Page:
Regarding your question of “You say that several friends and acquaintances of the perpetrators witnessed Gray and Clemons together and Gray by himself admit to the murders in the weekend following the murders. What is your source? Did they testify in court?” My source is Gray’s own testimony, which can be read at http://www.marlin-gray.com/?id=legal_papers. In that questioning you’ll see that testimonies from several witnesses are referred to. The prosecutor asks Gray why these people would lie to say that Gray said he did it, and in response Gray says those people were either mistaken or that he (Gray) was joking around.

    I guarantee you that if you read Gray’s testimony you will deem him guilty. A lot of the Gray defense is actually to claim that Clemons played a larger role in the crimes than Gray did. There is no question as to their guilt, only to the degree they all played in the crimes. In Missouri, though, it does not matter if Richardson pushed the girls and Clemons did not. In Missouri, Clemons aided in the murder and is just as guilty because he was blocking their escape. Likewise, when Winfrey admitted that he held down one of the girls while one of the convicted (either Gray or Clemons, I don’t recall) raped her, Winfrey is just as guilty as the one who had intercourse even though Winfrey did not have intercourse. This is not only my opinion but is Missouri state law.

  12. [continued]

    Lee, you ask about the commuting of Antonio Richardson’s sentencing from the death penalty to life in prison. In part you ask, “Richardson’s death sentence was commuted but Clemons’ remains. . . . Had the court not conceded that Clemons had not carried out the crime, nor planned it?” No, the commuting of Richardson’s sentence is not a concession at all. The commuting of Richardson’s sentence does not mean Clemons is innocent, nor does it mean Richardson is innocent. Richardson’s sentence was commuted because he was sixteen at the time of the crimes and because he was said to be mildly retarded. You also say, “If Winfrey plead guilty to second-degree murder and rape, why was he sentenced to just 15 years in prison?” Lee, Winfrey was not originally sentenced to fifteen years in prison. Winfrey was sentenced to thirty years in prison. Sadly, he served only fifteen years. Winfrey was the youngest of the criminals, at fifteen years old, and made a plea bargain. The fact that Winfrey’s sentence was the mildest does not mean he is innocent, nor does it mean the others are innocent.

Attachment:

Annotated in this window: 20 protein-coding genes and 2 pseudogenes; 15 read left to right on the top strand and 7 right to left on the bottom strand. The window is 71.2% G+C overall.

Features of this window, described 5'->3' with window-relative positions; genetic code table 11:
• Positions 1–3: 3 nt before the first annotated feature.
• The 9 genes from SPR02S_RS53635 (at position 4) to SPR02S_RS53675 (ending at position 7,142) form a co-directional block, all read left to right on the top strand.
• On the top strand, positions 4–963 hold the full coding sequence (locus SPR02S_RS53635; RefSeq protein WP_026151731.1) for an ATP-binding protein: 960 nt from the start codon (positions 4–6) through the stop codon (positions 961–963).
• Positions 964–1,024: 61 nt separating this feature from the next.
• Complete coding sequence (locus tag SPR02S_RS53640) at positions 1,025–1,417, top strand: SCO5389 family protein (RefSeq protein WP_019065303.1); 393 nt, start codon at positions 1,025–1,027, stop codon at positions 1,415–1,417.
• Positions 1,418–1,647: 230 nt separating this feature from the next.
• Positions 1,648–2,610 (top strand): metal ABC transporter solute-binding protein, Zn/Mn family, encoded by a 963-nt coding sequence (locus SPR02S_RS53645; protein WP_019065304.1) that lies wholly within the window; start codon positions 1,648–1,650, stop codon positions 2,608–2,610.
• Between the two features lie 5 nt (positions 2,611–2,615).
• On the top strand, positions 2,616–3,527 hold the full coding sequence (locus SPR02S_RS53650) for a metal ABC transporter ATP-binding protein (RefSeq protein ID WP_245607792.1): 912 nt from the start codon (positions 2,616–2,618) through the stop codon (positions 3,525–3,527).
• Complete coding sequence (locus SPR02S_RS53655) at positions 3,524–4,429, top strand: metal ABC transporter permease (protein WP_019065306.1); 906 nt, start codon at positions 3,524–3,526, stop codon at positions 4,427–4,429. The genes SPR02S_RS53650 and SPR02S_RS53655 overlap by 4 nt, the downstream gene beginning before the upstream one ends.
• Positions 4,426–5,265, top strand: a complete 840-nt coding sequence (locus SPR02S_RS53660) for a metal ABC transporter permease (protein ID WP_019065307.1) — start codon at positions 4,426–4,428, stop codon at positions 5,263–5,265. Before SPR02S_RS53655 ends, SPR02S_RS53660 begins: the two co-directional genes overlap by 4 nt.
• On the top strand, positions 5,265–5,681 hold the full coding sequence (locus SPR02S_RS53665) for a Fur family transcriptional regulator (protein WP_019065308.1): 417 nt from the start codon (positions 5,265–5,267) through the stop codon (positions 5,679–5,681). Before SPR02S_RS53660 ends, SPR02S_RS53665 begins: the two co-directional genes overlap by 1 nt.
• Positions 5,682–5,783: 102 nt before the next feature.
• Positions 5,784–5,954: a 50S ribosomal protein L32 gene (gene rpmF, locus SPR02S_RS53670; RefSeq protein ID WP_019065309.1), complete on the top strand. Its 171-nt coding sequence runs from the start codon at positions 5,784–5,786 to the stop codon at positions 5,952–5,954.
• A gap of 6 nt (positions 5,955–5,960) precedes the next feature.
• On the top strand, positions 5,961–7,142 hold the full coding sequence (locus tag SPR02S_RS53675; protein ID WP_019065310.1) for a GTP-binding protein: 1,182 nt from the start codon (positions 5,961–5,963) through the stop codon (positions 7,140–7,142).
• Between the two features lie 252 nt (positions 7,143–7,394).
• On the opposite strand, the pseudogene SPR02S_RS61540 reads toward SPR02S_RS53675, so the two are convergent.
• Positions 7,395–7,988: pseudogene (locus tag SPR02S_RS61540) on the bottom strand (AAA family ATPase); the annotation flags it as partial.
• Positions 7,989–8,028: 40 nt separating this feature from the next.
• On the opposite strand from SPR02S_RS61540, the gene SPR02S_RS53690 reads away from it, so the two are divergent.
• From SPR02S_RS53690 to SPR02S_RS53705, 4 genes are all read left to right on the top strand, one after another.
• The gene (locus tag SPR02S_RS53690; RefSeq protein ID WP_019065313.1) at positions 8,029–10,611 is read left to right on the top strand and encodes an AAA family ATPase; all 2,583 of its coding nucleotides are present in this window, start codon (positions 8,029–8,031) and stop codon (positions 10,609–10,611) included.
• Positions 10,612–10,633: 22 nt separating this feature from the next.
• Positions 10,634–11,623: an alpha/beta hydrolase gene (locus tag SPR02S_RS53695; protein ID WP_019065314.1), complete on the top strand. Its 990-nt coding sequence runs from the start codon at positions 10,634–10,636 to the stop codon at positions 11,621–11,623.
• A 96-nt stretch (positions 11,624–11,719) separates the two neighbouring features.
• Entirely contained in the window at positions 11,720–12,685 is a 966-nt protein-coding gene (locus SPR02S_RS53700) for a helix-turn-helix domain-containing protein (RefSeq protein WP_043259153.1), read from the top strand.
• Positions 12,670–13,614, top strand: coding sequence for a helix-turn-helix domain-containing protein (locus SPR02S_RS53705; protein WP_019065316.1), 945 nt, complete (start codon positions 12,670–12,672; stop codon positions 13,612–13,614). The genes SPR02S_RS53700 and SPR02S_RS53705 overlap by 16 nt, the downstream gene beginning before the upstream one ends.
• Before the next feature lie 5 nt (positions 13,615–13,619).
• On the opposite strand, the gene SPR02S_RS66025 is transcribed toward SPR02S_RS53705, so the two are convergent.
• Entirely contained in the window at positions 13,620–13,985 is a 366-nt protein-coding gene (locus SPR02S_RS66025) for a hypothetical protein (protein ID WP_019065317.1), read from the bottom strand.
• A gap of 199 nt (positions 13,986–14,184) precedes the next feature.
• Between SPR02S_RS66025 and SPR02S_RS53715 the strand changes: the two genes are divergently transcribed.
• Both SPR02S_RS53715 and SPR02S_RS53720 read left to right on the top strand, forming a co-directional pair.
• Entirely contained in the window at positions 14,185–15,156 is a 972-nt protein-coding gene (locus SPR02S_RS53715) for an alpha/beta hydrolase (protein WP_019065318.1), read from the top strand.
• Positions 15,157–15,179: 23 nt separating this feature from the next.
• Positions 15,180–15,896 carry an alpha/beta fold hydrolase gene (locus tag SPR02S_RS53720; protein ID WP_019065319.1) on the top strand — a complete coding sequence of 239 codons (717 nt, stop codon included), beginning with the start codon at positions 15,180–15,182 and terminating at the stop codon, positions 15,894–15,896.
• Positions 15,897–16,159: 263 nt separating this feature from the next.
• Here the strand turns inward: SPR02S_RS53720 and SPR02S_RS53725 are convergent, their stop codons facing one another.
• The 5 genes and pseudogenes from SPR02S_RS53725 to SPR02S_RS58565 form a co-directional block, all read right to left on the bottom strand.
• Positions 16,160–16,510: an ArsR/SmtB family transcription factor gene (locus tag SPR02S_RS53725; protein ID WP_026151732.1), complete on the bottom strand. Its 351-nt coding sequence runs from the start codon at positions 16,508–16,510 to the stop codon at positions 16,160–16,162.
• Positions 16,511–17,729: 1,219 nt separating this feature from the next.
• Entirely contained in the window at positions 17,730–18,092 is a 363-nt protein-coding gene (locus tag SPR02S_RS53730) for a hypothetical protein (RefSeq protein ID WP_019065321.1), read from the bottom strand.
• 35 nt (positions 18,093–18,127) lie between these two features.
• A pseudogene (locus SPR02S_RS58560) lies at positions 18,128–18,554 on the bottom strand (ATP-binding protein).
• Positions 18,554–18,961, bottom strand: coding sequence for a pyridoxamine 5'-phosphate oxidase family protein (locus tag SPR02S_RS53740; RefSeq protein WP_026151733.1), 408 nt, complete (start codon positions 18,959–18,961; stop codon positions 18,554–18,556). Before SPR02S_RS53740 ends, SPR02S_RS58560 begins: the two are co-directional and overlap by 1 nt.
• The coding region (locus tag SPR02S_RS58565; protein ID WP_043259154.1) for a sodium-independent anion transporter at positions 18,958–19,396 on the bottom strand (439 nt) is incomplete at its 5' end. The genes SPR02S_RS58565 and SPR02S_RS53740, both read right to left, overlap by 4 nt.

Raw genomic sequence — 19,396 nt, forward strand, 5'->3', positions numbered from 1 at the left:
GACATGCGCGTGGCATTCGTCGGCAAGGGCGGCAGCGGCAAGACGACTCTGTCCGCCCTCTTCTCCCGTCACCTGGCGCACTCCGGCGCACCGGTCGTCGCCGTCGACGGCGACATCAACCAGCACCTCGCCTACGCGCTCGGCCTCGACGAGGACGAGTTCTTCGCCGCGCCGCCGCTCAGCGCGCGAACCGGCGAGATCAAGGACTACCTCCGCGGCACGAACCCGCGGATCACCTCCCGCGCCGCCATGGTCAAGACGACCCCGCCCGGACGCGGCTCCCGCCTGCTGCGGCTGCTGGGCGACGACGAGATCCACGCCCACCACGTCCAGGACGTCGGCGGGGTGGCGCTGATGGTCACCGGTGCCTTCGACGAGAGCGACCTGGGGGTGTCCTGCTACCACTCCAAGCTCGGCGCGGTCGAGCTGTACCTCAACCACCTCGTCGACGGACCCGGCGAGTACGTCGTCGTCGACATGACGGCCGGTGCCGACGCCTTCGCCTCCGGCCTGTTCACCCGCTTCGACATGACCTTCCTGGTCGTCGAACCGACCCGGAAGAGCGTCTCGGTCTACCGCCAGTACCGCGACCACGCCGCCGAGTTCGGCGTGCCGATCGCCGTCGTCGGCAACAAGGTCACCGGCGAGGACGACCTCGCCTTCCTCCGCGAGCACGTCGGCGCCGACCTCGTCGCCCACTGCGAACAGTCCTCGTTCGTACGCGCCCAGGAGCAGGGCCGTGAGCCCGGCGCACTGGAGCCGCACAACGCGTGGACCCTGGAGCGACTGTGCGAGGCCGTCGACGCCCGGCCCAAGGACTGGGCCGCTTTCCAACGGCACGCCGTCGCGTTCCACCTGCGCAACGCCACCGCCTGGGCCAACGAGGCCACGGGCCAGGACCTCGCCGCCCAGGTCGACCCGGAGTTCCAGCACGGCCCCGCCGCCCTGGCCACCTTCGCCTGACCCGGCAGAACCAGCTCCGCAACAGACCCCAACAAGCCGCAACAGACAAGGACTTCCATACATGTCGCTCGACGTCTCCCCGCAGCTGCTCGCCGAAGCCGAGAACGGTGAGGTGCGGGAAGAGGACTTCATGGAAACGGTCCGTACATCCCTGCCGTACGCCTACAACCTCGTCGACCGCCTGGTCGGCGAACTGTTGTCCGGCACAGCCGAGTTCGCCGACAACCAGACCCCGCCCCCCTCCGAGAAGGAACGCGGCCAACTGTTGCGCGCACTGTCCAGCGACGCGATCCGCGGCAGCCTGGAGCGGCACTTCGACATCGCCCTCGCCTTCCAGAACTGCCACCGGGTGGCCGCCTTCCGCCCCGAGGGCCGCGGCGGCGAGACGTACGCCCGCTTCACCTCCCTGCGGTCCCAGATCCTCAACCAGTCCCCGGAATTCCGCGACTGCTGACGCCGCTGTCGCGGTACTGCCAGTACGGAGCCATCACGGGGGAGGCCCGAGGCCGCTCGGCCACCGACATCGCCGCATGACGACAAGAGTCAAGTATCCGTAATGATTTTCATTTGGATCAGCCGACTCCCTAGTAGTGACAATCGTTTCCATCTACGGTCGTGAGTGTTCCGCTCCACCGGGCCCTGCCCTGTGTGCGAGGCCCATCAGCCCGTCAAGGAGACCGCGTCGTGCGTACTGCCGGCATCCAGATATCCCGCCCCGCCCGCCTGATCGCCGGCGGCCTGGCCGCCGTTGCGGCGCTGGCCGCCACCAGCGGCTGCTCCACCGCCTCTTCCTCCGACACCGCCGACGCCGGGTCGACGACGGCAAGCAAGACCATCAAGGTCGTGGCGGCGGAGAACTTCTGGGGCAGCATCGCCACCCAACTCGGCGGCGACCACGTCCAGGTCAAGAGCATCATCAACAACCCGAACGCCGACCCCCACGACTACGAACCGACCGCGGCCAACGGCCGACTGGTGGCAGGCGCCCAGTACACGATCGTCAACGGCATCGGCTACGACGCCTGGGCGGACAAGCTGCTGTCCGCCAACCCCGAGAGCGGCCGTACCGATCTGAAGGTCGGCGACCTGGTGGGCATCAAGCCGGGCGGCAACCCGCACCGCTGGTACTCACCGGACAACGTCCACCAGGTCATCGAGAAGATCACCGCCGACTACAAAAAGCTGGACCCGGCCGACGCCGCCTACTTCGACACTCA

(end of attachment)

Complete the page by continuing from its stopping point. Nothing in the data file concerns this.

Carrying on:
Finally, you mention Gray’s contradictions, and the other convicteds’ contradictions, and Gray’s implicating of Clemons. . . . Okay, the fact that the three convicted contradict one another’s stories in testimony does not mean there is reasonable doubt about their innocence. It simply means that they’re liars, and murderers, and I believe rapists and thieves–all of which are judgments I make based partly on their own legally obtained, uncoerced confessions.

    My opinion–and this is my opinion only–is that Clemons in his signed, taped confession did not realize he was admitting to murder, only that he was admitting to rape, because he didn’t realize that Missouri state law defines “murder” as aiding in the murder of another. In that confession Clemons says that Richardson pushed Julie Kerry. I think Clemons did not understand that he himself was guilty, too. When Clemons says today, “I know I am innocent,” I believe it is because he probably has a different definition in his mind of murder than the state does. That to me means he has a twisted mind. He aided in the murders and so is guilty of them. That is the important point.

  13. [continued]

    Finally, finally, if you and Amnesty would like to argue that Clemons should not be executed because he aided in the murders, that capital punishment should not be applied to those who aid in murder, then that is your prerogative. But such an opinion has nothing at all to do with the facts of this case, and you must not confuse such an opinion with innocence of the convicted.